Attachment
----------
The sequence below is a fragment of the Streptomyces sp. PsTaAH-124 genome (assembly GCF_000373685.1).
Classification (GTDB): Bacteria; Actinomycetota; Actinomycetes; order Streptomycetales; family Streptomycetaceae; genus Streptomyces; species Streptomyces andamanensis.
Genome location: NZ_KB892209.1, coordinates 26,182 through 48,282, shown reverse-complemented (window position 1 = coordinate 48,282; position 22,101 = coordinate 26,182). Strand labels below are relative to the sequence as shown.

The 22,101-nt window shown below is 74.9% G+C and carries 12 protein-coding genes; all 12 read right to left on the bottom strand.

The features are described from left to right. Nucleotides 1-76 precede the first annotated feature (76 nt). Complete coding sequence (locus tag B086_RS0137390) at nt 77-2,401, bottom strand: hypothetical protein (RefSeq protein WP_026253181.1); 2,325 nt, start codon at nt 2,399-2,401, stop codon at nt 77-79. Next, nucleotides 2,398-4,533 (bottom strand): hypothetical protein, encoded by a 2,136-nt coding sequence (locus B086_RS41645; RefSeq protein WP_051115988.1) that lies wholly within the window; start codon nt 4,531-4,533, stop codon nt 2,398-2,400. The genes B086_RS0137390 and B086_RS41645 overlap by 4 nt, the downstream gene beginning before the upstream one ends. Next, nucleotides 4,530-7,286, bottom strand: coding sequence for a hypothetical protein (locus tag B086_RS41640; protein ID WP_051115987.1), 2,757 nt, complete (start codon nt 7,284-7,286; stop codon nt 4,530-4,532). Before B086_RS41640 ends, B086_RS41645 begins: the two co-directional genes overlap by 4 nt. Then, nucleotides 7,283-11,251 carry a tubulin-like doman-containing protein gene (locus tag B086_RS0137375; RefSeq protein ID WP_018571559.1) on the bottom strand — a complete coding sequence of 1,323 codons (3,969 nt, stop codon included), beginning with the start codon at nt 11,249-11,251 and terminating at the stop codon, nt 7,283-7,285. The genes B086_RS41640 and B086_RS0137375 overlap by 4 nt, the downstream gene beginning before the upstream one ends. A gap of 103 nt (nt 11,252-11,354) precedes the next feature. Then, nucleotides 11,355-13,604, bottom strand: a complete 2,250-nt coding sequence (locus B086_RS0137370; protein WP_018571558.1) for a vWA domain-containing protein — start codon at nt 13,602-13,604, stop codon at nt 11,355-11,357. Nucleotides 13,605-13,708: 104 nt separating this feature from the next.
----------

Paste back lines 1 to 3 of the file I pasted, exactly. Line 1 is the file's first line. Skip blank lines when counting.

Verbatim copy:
The sequence below is a fragment of the Streptomyces sp. PsTaAH-124 genome (assembly GCF_000373685.1).
Classification (GTDB): Bacteria; Actinomycetota; Actinomycetes; order Streptomycetales; family Streptomycetaceae; genus Streptomyces; species Streptomyces andamanensis.
Genome location: NZ_KB892209.1, coordinates 26,182 through 48,282, shown reverse-complemented (window position 1 = coordinate 48,282; position 22,101 = coordinate 26,182). Strand labels below are relative to the sequence as shown.